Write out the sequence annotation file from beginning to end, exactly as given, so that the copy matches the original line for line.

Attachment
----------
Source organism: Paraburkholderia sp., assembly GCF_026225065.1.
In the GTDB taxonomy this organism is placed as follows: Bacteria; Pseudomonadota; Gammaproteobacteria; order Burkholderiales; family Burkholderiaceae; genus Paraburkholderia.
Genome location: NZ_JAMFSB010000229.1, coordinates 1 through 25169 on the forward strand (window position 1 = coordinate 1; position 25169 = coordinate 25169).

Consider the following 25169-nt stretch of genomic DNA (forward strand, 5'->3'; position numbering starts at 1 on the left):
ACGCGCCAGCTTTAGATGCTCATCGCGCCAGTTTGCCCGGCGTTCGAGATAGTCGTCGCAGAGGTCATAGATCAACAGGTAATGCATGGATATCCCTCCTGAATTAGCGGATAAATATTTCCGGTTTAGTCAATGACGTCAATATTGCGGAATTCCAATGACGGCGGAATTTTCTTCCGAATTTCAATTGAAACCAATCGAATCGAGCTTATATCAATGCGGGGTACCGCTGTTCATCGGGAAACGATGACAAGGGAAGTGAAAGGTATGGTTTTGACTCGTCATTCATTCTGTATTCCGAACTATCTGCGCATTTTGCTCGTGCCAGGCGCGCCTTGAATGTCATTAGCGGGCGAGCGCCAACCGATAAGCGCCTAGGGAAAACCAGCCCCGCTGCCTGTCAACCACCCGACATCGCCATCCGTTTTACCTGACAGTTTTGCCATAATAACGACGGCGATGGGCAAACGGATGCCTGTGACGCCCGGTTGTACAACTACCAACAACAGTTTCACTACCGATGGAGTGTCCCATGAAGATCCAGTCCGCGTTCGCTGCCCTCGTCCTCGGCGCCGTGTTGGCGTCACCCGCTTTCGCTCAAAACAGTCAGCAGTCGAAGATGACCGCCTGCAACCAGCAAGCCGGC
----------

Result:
Source organism: Paraburkholderia sp., assembly GCF_026225065.1.
In the GTDB taxonomy this organism is placed as follows: Bacteria; Pseudomonadota; Gammaproteobacteria; order Burkholderiales; family Burkholderiaceae; genus Paraburkholderia.
Genome location: NZ_JAMFSB010000229.1, coordinates 1 through 25169 on the forward strand (window position 1 = coordinate 1; position 25169 = coordinate 25169).

Consider the following 25169-nt stretch of genomic DNA (forward strand, 5'->3'; position numbering starts at 1 on the left):
ACGCGCCAGCTTTAGATGCTCATCGCGCCAGTTTGCCCGGCGTTCGAGATAGTCGTCGCAGAGGTCATAGATCAACAGGTAATGCATGGATATCCCTCCTGAATTAGCGGATAAATATTTCCGGTTTAGTCAATGACGTCAATATTGCGGAATTCCAATGACGGCGGAATTTTCTTCCGAATTTCAATTGAAACCAATCGAATCGAGCTTATATCAATGCGGGGTACCGCTGTTCATCGGGAAACGATGACAAGGGAAGTGAAAGGTATGGTTTTGACTCGTCATTCATTCTGTATTCCGAACTATCTGCGCATTTTGCTCGTGCCAGGCGCGCCTTGAATGTCATTAGCGGGCGAGCGCCAACCGATAAGCGCCTAGGGAAAACCAGCCCCGCTGCCTGTCAACCACCCGACATCGCCATCCGTTTTACCTGACAGTTTTGCCATAATAACGACGGCGATGGGCAAACGGATGCCTGTGACGCCCGGTTGTACAACTACCAACAACAGTTTCACTACCGATGGAGTGTCCCATGAAGATCCAGTCCGCGTTCGCTGCCCTCGTCCTCGGCGCCGTGTTGGCGTCACCCGCTTTCGCTCAAAACAGTCAGCAGTCGAAGATGACCGCCTGCAACCAGCAAGCCGGC